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Human Biocultural Evolution

Human Biocultural Evolution

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Published by Taqbir Talha
it's a work on Human Biocultural Evolution
it's a work on Human Biocultural Evolution

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Published by: Taqbir Talha on Jun 27, 2013
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Core 2651 THE CULTURED APE Winter 2009 Overview of Human Evolutionary History; The Conceptual Basis of Evolutionary

Psychology I. Slide Show: An Overview of Human Biocultural Evolution A. We’re tracking the rise of the “Cultured Ape” (i.e., modern humans) from human beginnings 6-8 million years ago. B. We’re not concerned with how this happened—although we have a very good idea— only that it did. C. We’re mostly interested in what the pattern of our biological and cultural evolution implies about the nature of our psychological and social biases and predispositions. II. The Conceptual Basis of Evolutionary Psychology as a Field of Inquiry (Pinker, chapters 3-5, especially pp. 51-58) A. Mind Modularity 1. innate, “domain-specific” programs; e.g., “epigenetic rules” or mechanisms for language acquisition (Pinker, chapter 3), predator avoidance (fear of snakes—see Wilson, p. 21), incest avoidance (Wilson, p. 23), etc. * Epigenetic Rules: Hereditary regularities or biases in the growth of individual minds and behavior (Wilson, p. 21, p. 24) 2. limited brain plasticity (Pinker, pp. 83-102) a. cortex responds to environment b. sub-cortex is relatively stable (p. 89) B. Proximate vs. Ultimate causation (Pinker, p. 54). C. Adaptation by Natural Selection to the Ancestral EEA (Environment of Evolutionary Adaptedness) * EEA: is not a specific place or time. Rather, it is a set of “composite selection pressures” that stimulated specific adaptive responses by our human ancestors, which form the hereditary regularities that constitute human nature.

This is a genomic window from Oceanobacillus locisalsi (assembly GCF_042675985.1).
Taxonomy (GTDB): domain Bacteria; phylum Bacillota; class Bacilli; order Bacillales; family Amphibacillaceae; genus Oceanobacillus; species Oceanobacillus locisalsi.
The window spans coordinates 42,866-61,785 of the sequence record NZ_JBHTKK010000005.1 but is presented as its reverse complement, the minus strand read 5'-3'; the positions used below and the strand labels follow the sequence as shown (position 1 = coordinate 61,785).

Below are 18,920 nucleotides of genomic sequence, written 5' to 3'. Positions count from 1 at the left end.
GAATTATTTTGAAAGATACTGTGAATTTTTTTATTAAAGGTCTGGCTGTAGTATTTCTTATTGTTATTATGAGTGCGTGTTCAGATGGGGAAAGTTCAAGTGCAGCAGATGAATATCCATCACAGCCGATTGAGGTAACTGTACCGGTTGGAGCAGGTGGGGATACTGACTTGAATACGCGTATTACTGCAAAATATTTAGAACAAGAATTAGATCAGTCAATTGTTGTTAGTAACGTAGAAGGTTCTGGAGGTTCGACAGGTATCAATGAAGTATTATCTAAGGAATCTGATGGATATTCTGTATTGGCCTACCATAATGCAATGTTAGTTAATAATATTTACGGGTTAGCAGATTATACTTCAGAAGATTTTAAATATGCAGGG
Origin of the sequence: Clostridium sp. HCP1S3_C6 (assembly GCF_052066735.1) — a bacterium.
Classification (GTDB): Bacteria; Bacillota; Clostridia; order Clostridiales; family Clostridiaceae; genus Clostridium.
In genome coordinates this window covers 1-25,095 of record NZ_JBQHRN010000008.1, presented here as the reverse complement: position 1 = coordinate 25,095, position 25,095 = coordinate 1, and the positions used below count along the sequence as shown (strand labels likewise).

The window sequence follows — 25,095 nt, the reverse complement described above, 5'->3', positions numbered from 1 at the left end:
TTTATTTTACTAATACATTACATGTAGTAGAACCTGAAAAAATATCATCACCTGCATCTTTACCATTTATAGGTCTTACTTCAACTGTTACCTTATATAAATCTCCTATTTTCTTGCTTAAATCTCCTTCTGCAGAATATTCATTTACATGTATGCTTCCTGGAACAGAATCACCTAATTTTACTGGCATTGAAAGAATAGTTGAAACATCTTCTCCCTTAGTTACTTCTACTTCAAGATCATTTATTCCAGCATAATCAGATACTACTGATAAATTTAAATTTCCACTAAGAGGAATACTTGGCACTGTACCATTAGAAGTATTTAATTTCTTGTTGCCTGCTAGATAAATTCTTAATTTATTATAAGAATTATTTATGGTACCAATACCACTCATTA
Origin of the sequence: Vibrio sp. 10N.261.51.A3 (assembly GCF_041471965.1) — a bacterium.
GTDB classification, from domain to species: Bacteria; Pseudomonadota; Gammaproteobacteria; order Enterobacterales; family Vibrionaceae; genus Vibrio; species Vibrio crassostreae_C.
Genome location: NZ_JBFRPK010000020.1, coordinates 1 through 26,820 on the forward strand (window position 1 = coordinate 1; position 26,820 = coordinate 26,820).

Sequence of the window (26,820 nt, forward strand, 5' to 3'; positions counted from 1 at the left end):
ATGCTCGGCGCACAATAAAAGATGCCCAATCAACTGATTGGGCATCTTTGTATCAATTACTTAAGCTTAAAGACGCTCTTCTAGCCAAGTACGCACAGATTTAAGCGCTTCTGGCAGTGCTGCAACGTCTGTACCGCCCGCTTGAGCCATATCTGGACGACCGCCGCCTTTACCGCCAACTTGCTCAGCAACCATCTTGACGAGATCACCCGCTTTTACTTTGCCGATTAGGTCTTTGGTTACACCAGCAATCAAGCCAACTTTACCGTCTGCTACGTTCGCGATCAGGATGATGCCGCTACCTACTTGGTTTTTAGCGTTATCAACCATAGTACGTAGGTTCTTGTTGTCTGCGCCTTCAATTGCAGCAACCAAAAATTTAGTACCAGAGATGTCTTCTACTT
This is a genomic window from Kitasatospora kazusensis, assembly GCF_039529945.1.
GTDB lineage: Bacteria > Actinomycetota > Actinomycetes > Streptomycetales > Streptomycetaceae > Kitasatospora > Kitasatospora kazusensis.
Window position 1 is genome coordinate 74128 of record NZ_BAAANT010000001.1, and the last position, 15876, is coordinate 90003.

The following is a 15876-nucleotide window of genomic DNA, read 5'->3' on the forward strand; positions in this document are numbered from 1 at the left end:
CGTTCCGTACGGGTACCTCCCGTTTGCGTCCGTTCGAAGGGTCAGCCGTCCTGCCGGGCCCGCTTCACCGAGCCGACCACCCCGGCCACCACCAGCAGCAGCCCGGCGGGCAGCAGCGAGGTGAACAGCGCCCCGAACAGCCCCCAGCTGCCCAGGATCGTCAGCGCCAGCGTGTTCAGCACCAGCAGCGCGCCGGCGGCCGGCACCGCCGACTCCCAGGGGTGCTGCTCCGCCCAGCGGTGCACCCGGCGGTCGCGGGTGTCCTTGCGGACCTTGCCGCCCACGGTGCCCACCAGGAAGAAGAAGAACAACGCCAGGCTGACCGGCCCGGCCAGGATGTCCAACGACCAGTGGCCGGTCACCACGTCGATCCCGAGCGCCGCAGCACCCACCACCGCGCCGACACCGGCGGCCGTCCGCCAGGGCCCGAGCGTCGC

p. Mismatch between Stone Age Minds and Space Age Environments. cravings for fat and sugar 3. including a. . p. in the EEA) 5. “tribal” instincts 4. 23. * Biopsychological Unity of Humankind: Pinker on Boas. “risky sex” by both males and females 2. or “call 911”. female preferences for well-resourced males (“sugar daddies”) c. of human behavior to meet the social challenges of modern environments (Pinker. p. see Appendix). 58). E. male preferences for younger females (“trophy wives”) b. if not Changeability. passion for technology? D. F. 55-58. certain reproductive imperatives. Universality of some behaviors (Brown’s “Universal People”)—suggests a “common logic across cultures” (Pinker. Adjustability. p. thirst for revenge (couldn’t call upon social institutions. 73.* The EEA—arguably—produced the following adaptive responses among human ancestors 1.

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